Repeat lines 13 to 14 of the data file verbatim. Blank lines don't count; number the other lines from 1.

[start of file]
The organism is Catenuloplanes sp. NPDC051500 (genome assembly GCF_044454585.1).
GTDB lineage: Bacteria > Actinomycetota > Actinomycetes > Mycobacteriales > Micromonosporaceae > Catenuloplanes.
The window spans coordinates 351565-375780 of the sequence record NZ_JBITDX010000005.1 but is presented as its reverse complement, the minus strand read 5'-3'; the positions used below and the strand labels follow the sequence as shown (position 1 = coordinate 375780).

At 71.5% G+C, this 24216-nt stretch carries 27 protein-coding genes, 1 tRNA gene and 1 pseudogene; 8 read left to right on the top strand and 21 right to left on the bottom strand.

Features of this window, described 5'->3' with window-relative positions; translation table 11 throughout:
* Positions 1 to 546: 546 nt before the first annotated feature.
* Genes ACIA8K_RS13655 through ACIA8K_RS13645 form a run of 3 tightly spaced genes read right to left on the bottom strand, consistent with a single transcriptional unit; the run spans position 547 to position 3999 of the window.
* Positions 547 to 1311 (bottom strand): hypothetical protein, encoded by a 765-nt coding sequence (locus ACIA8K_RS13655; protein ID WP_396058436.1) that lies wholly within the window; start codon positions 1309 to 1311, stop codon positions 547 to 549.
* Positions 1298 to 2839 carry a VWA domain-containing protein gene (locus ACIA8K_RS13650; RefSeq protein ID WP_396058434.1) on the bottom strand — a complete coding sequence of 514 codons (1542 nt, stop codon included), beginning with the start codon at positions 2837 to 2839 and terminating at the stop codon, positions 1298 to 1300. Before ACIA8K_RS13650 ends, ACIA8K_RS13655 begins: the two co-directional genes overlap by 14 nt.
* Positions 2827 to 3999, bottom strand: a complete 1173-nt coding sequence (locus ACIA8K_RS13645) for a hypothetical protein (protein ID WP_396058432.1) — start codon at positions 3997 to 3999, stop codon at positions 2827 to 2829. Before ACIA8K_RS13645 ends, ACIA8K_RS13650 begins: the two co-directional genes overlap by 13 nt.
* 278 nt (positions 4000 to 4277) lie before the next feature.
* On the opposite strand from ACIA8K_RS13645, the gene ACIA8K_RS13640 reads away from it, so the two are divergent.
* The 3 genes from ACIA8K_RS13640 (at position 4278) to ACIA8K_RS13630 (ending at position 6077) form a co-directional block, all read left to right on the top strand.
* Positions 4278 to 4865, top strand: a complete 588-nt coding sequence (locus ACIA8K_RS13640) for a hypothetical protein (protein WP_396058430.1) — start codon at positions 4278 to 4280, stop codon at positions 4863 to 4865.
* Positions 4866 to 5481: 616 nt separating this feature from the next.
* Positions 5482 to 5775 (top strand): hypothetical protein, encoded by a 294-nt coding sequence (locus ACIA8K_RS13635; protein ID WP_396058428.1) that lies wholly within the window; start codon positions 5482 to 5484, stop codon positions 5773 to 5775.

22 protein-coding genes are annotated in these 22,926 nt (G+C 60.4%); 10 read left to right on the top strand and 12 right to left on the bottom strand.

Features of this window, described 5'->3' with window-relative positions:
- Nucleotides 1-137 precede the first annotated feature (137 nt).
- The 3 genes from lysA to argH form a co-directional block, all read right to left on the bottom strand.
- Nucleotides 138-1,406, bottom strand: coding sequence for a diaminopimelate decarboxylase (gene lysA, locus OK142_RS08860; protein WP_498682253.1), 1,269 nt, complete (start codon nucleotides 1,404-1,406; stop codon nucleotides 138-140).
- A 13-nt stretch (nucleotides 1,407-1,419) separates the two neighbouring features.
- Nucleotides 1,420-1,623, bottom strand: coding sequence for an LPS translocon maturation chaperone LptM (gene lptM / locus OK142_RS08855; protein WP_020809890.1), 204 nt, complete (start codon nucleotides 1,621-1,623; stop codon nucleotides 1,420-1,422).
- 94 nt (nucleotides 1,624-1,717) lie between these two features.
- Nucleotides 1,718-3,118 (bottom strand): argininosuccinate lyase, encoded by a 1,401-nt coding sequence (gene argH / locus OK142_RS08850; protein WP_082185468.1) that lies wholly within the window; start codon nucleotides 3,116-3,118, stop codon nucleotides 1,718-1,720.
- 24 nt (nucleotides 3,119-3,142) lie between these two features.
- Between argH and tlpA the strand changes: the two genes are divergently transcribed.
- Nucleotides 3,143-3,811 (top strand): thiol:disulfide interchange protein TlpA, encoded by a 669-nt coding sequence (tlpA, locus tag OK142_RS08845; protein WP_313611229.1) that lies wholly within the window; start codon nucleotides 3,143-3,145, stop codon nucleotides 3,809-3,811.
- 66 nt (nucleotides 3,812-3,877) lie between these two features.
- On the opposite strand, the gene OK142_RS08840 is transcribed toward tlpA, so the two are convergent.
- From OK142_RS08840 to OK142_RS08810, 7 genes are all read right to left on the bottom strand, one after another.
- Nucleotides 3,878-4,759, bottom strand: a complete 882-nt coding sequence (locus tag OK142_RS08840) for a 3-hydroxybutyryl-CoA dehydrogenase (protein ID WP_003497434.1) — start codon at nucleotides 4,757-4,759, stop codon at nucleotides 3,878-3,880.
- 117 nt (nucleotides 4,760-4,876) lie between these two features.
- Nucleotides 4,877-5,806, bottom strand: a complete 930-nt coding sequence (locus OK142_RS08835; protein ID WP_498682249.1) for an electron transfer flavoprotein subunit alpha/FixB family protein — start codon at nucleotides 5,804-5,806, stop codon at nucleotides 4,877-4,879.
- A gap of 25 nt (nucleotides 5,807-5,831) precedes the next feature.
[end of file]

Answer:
* The 3 genes from ACIA8K_RS13640 (at position 4278) to ACIA8K_RS13630 (ending at position 6077) form a co-directional block, all read left to right on the top strand.
* Positions 4278 to 4865, top strand: a complete 588-nt coding sequence (locus ACIA8K_RS13640) for a hypothetical protein (protein WP_396058430.1) — start codon at positions 4278 to 4280, stop codon at positions 4863 to 4865.